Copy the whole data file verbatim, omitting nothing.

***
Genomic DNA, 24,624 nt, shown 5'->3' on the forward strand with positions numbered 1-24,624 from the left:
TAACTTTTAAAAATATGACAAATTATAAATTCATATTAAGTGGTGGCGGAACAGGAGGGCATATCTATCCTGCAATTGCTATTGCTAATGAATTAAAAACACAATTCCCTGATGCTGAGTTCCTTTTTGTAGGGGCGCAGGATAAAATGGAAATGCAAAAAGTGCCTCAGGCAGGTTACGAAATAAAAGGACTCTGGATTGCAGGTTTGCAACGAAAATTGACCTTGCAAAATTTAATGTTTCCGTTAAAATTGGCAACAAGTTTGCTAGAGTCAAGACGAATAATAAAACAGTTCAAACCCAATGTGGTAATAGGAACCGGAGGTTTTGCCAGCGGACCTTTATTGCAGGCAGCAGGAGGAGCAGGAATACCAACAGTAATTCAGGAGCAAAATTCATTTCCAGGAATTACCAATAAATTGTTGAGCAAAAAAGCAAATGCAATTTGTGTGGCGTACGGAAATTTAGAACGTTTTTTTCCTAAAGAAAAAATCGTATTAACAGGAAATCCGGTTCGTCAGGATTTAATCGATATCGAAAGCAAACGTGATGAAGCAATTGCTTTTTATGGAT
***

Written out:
Genomic DNA, 24,624 nt, shown 5'->3' on the forward strand with positions numbered 1-24,624 from the left:
TAACTTTTAAAAATATGACAAATTATAAATTCATATTAAGTGGTGGCGGAACAGGAGGGCATATCTATCCTGCAATTGCTATTGCTAATGAATTAAAAACACAATTCCCTGATGCTGAGTTCCTTTTTGTAGGGGCGCAGGATAAAATGGAAATGCAAAAAGTGCCTCAGGCAGGTTACGAAATAAAAGGACTCTGGATTGCAGGTTTGCAACGAAAATTGACCTTGCAAAATTTAATGTTTCCGTTAAAATTGGCAACAAGTTTGCTAGAGTCAAGACGAATAATAAAACAGTTCAAACCCAATGTGGTAATAGGAACCGGAGGTTTTGCCAGCGGACCTTTATTGCAGGCAGCAGGAGGAGCAGGAATACCAACAGTAATTCAGGAGCAAAATTCATTTCCAGGAATTACCAATAAATTGTTGAGCAAAAAAGCAAATGCAATTTGTGTGGCGTACGGAAATTTAGAACGTTTTTTTCCTAAAGAAAAAATCGTATTAACAGGAAATCCGGTTCGTCAGGATTTAATCGATATCGAAAGCAAACGTGATGAAGCAATTGCTTTTTATGGAT